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If a sequence of non-negative random variables $X_1, X_2, \dots$ converges almost surely to a random variable $X$, that is $X_n \xrightarrow{a.s} X$ or equivalently $P(\lim\limits_{n\to\infty}X_n=X)=1$, then what can we say about convergence of $1/X_n$?

I believe since $P(\lim\limits_{n\to\infty}1/X_n=1/X) = P(\lim\limits_{n\to\infty}X_n=X)=1$, we conlude $1/X_n \xrightarrow{a.s}1/X$. Is this complete?

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  • $\begingroup$ X_n^{-1}=1/X_n? Or what? $\endgroup$ – Martín Vacas Vignolo May 16 '16 at 0:23
  • $\begingroup$ @vvnitram yes, I also edited it. $\endgroup$ – Susan_Math123 May 16 '16 at 0:25
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    $\begingroup$ is necessary that P(X_n=0)=0, and the same with X... But if this condition is satisfying, the proof is right $\endgroup$ – Martín Vacas Vignolo May 16 '16 at 0:27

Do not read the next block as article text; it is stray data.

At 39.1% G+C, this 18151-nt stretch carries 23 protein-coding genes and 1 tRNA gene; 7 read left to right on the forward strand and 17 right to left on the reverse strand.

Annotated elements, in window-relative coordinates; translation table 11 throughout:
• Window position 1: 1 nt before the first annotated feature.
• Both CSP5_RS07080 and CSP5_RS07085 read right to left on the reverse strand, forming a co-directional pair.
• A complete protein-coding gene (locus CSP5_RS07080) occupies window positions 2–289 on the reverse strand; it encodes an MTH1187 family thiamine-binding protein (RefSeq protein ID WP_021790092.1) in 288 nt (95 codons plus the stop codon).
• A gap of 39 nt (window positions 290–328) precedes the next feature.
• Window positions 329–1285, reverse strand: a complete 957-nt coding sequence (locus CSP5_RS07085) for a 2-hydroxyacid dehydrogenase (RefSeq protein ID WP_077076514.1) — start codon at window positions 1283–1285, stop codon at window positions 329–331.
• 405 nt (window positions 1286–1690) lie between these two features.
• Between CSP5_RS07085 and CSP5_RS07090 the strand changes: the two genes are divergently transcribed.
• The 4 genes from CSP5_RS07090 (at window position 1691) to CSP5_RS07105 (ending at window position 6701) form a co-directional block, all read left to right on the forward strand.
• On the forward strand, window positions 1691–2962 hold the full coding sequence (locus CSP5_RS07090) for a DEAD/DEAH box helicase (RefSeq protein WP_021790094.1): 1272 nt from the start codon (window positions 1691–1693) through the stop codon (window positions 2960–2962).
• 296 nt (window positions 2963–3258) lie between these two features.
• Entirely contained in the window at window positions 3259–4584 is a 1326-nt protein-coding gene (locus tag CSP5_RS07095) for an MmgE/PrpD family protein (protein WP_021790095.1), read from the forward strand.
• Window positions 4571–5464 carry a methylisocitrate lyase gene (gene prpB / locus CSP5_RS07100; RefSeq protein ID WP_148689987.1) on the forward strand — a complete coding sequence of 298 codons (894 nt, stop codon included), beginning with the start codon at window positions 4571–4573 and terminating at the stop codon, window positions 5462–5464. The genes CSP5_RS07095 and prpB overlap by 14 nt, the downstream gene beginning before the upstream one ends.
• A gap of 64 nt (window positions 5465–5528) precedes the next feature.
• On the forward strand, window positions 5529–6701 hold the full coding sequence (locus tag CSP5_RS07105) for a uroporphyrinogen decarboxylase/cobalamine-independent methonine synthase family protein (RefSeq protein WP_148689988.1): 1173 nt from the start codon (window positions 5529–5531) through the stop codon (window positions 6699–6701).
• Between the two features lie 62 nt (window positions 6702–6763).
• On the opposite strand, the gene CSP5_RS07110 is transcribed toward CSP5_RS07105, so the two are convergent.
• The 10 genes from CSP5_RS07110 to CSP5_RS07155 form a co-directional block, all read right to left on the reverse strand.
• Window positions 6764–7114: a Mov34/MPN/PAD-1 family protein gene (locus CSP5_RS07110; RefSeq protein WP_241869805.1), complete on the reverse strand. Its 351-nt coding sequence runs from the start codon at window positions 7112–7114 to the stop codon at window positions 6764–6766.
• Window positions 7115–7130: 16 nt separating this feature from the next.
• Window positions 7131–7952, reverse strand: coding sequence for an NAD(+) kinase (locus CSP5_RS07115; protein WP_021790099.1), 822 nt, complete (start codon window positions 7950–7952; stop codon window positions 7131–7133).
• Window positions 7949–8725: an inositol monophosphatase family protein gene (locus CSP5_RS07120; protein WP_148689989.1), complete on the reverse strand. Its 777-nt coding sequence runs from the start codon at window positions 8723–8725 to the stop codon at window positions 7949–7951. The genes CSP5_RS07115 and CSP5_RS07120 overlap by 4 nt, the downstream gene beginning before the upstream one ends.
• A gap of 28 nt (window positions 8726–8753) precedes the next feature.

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Since $X_n \to X$ a.s, there's a set $A$, $P(A)=1$ such that for every $\omega\in A$, $X_n(\omega) \to X(\omega)$. Therefore (calculus) on $A \cap \{\omega:X(\omega)\ne 0\}$ we have $\frac{1}{X_n(\omega)}\to \frac{1}{X(\omega)}$.

Summary:

  1. Special case. If $X\ne 0$ a.s., then indeed $\frac{1}{X_n}\to \frac{1}{X}$ a.s.
  2. General. $\frac{1}{X_n} \to \frac{1}{X}$ a.s. on $\{\omega:X(\omega)\ne 0\}$ (that is for $\omega$ in that set, possibly except for a subset of measure zero, the limit holds). Note however, that without assuming anything $\{\omega:X(\omega)\ne 0\}$ may be itself of measure zero in which case, the statement is vacuous.
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